Mexico’s watershed court decision to authorize adult-use marijuana could have outsize effects on low-THC hemp, too.
That’s because the Mexican Supreme Court’s ruling last week circumvents long-delayed proposals in the Congress of the Union to regulate both hemp and marijuana.
Mexico currently does not allow hemp cultivation in any form.
Congress’ inaction could mean that Mexico’s 32 states may take up hemp legislation on their own, as national debate centers on high-THC cannabis.
The result would be a patchwork of different rules for growing and selling hemp, similar to the regulatory mishmash in the United States.
“I keep hearing of more and more state legislatures putting forward bills to regulate hemp,” said Adrián Cisneros Aguilar, an attorney in Mexico City and Los Angeles with the Harris Bricken firm who also teaches law and business at Universidad Anáhuac.
“There’s no united front.”
One piece of stalled federal hemp legislation in Mexico would:
- Allow hemp cultivation for the first time.
- Create a new regulatory agency to oversee both hemp and marijuana.
- Establish hemp as a “nonpsychoactive” form of cannabis, putting a 1% THC limit on the plant.
The Supreme Court decision orders Mexico’s national health agency to develop rules for granting permits to recreational marijuana users. The agency was given no role specific to low-THC hemp.
Mexico has seen years of delays in getting legal markets established for any form of cannabis.
Home to 130 million people and a global hotspot for illicit cannabis cultivation in the 1980s, Mexico moved to authorize marijuana almost three years ago.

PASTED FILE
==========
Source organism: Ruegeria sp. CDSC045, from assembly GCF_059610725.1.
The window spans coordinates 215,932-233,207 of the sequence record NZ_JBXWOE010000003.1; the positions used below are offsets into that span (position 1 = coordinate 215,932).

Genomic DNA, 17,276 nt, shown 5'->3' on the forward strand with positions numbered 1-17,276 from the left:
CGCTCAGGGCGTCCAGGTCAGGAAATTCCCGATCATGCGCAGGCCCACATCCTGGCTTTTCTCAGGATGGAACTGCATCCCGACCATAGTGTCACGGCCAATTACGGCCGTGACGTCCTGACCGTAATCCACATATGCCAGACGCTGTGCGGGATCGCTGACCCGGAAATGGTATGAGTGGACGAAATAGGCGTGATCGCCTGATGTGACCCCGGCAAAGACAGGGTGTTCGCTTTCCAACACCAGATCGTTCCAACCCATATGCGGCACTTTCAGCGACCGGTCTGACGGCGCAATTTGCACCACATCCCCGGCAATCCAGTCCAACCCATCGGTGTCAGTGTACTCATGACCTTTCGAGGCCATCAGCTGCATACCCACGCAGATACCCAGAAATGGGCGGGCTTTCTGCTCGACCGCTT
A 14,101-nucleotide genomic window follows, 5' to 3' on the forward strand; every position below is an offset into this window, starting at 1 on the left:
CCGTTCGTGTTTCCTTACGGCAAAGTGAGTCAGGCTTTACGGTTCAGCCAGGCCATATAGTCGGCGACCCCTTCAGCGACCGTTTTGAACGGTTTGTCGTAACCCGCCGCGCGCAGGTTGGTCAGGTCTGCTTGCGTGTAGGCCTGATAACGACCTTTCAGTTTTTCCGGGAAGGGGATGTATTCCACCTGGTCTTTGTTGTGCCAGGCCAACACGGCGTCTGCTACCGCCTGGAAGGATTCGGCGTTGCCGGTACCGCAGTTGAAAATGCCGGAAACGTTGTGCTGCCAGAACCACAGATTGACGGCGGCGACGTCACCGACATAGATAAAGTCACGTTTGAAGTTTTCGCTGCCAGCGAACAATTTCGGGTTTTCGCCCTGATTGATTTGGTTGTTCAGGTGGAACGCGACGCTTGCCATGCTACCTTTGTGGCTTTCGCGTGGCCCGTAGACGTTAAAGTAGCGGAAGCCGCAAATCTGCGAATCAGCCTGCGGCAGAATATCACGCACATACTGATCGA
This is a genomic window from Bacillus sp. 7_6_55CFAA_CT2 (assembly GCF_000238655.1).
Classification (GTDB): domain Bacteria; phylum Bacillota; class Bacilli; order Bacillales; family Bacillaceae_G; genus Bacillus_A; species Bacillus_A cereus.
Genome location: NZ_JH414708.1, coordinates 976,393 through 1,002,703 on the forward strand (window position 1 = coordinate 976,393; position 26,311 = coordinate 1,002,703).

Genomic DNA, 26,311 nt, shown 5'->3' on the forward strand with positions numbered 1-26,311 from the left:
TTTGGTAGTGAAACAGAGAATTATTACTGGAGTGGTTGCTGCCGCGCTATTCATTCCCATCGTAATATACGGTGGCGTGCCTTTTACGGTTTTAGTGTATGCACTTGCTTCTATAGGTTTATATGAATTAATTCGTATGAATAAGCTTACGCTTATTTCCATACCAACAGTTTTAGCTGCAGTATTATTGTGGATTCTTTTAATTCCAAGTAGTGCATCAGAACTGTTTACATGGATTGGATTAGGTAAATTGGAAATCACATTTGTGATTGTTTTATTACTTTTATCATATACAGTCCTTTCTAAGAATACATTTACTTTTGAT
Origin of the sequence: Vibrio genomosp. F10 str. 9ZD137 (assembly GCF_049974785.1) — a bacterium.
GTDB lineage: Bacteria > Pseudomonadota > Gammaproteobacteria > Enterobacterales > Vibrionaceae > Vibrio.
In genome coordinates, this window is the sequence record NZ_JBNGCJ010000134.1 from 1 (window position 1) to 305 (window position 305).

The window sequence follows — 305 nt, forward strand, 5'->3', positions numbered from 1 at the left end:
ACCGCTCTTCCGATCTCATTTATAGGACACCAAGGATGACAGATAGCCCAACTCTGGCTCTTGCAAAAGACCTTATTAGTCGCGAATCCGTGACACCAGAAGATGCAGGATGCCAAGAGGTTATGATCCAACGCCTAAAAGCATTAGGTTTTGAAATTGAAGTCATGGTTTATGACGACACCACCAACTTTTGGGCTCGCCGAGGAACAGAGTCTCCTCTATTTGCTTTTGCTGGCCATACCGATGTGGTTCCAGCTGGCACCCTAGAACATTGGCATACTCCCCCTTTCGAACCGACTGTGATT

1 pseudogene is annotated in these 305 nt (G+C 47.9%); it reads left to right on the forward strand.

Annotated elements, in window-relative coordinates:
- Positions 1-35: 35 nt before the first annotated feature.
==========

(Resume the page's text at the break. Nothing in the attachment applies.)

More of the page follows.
Even after the latest court ruling declared adult marijuana possession legal, Mexico President Andres Manuel Lopez Obrador talked about convening a public referendum on cannabis rather than revive stalled cannabis legislation.
José Lugardo Espejel, founder and CEO of Grupo Sativa Health SA de CV, a medical marijuana company in Mexico City’s posh Polanco neighborhood, told Hemp Industry Daily that the latest ruling is ”symbolic” because it doesn’t give businesses like his a path to market.
“There are no immediate cannabis-related business opportunities beyond investment and planning stages,” he said via email.
For hemp entrepreneurs, even universal marijuana legalization by the courts won’t end the delays.
“It’s a big step forward, but the market is not regulated,” said Luis Armendáriz, an attorney in Chihuahua, Mexico.
“For hemp and CBD, we’ll have to see how that plays out. I think we could see more gradual adoption of regulations there.”
Kristen Nichols can be reached at email@example.com.
MJBizDaily international editor Matt Lamers contributed to this report.